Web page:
My funny voices started in Japan. I wanted my students to practice questions and answers in English. Since I spoke little to no Japanese I had to act out what I wanted them to do. They also happened to sit boy/girl/boy/girl there so when I acted out the students having the conversation with the person next to them one naturally had a very deep voice and the other a very high voice. One day I acted it out without the voices and I got a very upset little 3rd grader who said, "sensei, sensei blah blah blah" which I translated as "Teacher, where are the silly voices?"
I use the same strategy in my Spanish classes when I want the kids to practice questions and answers during our Enseña period. And since we´ve started doing descriptions in 4th and 5th grade they have become invaluable when learning that gender agreement in our ajectives - Yo soy delgada said in a high pitched voice versus Yo soy delgado said in a deep voice. Do the students think I´m crazy? Yes. Are they having fun? Yes. Are they learning the difference between femenine and masculine adjectives? Yes.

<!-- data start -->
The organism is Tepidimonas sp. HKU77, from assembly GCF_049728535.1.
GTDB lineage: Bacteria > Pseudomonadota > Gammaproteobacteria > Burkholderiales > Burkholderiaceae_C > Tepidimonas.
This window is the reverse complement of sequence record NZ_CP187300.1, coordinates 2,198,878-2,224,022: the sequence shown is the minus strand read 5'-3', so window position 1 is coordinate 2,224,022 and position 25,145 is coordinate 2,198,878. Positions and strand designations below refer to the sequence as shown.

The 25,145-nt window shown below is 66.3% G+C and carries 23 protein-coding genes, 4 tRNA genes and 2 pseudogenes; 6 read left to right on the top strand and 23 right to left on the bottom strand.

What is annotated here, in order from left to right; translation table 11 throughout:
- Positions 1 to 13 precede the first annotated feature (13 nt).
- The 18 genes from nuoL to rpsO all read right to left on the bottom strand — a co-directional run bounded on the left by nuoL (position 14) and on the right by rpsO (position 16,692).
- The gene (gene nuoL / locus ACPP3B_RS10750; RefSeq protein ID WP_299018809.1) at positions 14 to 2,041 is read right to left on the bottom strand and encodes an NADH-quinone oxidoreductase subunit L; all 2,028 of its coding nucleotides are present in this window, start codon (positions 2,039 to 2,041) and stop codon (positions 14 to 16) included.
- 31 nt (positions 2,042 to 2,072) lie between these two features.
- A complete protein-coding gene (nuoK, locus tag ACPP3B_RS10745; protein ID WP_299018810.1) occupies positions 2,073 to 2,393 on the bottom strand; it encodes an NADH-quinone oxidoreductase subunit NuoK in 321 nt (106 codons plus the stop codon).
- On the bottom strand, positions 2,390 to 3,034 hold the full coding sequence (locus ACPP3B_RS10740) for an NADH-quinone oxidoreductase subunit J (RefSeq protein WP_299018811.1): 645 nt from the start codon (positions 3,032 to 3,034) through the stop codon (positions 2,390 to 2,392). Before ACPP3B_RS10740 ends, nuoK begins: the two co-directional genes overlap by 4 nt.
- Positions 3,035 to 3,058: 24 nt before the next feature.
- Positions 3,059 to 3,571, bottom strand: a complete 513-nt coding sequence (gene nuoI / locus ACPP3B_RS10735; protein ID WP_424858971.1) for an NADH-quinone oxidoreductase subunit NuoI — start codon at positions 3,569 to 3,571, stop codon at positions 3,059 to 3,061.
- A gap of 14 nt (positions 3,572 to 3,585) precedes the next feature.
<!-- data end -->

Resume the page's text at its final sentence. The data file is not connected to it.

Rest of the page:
Funny voices are also great for anything that require repetition. So when I'm introducing new vocabulary we say it quiet, loud, high-pitched, low-pitched, angry, sad, like robots etc. Let the students give you ideas. This past week in my after school enrichment program we sang Cabeza, Brazos, Piernas, Pies (or Head, Shoulders, Knees and Toes) many many different ways, my favorite being as old men with canes and Tyrannosaurus Rexes, both student suggestions. As dinosaurs we roared after each verse and as old men we groaned when we couldn't reach our toes. I was almost in tears from laughing by the end.
Do you use funny voices in your classes? How and when? Share in the comments below!